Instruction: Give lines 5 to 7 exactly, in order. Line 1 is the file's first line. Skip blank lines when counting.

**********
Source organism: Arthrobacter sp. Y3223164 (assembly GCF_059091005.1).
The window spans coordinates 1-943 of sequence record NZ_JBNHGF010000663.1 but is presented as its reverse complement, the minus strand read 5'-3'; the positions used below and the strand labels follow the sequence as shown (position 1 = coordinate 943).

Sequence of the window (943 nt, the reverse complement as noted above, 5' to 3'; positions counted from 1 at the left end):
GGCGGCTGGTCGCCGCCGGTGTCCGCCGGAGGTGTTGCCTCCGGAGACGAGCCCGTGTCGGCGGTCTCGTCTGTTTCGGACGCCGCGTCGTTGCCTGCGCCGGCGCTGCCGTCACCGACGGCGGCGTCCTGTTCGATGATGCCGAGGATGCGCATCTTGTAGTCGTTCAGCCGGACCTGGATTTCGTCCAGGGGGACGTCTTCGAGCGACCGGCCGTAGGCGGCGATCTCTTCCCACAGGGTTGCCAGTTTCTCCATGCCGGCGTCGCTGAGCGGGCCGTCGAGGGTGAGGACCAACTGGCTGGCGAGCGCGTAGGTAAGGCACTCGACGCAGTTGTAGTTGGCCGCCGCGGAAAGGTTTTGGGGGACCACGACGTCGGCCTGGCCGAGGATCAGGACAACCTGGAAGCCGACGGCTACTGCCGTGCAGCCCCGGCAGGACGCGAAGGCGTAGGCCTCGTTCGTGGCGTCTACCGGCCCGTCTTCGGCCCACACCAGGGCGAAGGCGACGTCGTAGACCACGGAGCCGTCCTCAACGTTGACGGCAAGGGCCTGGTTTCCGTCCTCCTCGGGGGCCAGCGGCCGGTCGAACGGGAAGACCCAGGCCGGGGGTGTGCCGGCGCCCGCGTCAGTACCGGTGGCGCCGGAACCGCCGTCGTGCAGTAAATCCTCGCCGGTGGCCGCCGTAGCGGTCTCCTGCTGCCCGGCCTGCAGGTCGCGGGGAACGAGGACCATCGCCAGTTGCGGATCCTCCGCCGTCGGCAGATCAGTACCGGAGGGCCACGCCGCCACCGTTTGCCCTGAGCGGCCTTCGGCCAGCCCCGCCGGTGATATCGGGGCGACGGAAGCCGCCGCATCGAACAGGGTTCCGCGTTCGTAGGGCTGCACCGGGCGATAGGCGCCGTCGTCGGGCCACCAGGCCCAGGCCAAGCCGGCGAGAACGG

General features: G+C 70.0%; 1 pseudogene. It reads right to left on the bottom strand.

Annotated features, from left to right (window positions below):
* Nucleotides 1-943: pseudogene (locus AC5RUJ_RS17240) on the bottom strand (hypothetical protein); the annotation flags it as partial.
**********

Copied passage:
General features: G+C 70.0%; 1 pseudogene. It reads right to left on the bottom strand.

Annotated features, from left to right (window positions below):
* Nucleotides 1-943: pseudogene (locus AC5RUJ_RS17240) on the bottom strand (hypothetical protein); the annotation flags it as partial.